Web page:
Yet the fourth annual Digital IQ Index – which benchmarks 71 major retailers – found that well over half of the brands analyzed don’t have a single visible digital display in store, despite the fact that those businesses that offer digital tools at their brick-and-mortar locations see in-store revenue increases of 10 to 40 percent.

As an example, the number one brand in the index – Sephora – earned the only “genius” label, in part I believe (and as I wrote about last year for CMO.com) for its rapid adoption of in-store digital technologies. Their Scentsa touchscreen kiosk allows customers to interact with a multitude of fragrances while their Skincare IQ kiosk offers a similar personalized experience. Both of these touchpoints offer customers the ability to navigate products, and leads them to purchase decisions based on their specific needs and preferences.

Five lessons your company can learn from an immersive retail experience.

Regardless of your business or your customers (B2B, B2C or anywhere between) there are many lessons you can learn from the best practices of the leaders in retail, and the immersive, digitally-enabled experiences they deliver. Here are five of them:

  1. Make connections where your customers want them (even when they don’t realize it yet). Sephora’s fragrance and skincare counters aren’t simply for browsing. They’re a source of information and guidance across the customer relationship lifecycle. Customers want to take control of their experience, but are typically limited by what brands are offering in-store. No more.
  2. Make digital part of the customer experience, not an accessory to it. All the digital screens in the world aren’t going to save your company from lagging behind. Your customers have already made digital technology part of the shopping experience with smartphones and tablets. Have you?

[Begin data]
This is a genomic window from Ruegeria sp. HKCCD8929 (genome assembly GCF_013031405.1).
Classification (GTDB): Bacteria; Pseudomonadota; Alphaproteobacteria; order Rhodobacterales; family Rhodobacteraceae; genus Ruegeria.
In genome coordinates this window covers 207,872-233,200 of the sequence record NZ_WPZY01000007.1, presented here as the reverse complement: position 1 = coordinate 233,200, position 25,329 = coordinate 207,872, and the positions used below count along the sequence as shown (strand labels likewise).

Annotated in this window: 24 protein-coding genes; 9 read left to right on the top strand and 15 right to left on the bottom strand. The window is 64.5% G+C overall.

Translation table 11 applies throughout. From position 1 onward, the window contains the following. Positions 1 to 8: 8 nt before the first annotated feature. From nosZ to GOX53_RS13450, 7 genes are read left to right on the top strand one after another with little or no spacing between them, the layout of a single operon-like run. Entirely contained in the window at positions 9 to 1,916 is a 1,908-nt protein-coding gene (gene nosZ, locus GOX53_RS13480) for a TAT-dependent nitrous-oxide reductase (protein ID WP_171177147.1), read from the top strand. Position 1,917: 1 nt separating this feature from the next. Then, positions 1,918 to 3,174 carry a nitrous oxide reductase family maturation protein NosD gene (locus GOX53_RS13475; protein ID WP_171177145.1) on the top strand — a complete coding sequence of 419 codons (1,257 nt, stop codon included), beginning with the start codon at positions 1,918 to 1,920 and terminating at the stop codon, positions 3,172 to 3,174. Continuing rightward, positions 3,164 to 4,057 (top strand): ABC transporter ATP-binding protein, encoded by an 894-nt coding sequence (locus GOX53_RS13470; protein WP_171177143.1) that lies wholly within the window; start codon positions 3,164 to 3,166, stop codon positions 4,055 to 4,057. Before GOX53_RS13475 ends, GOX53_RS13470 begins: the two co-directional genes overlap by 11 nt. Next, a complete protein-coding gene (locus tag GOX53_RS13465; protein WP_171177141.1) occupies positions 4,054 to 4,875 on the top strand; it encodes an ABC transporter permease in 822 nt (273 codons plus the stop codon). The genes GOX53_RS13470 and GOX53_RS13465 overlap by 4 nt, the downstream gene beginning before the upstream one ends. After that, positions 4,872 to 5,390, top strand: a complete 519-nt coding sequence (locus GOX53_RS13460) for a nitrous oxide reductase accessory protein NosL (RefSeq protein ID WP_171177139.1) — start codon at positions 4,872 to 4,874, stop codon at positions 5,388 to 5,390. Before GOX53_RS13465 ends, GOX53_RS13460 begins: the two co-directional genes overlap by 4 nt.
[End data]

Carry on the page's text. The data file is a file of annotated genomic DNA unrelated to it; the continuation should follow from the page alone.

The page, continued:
3. Remove all obstacles. The interactive mirror greatly reduces the need for fitting rooms, eliminating the lines and much of hassle associated with trying on clothing and narrowing down shopping choice. What’s more, customers spend less time scouring the racks for the style they’re looking for. What are your industry’s pain points? Identify them, and eliminate them.
  4. Use technology to establish an emotional connection with your customers. Macy’s leveraged the Levi’s Denim Bar – a large interactive screen display – in the kid’s department which allows customers to browse the various styles and take pictures with a digital photo booth. Kids are engaged and happy – connecting parents to the brand, and improving their experience.
  5. Integrate customer service and technology (instead of depending on it to answer all customers’ questions or concerns). You still need your employees to develop customer experiences that meet every need. Even Sephora’s highly rated digital system was hampered by sales assistants who were misinformed about the technology. Remember: when it comes to delivering stellar customer experiences, the elephant in the room is people.

Again, we see that the leading companies in every industry – including retail, where most leaders are already expert at delivering great customer experiences – are leveraging digital innovation to better meet customer needs in an omni-channel world. Imagine the opportunities to lead the competition in your industry.

If you take these lessons to heart, you won’t need a magic mirror to see a very successfully future…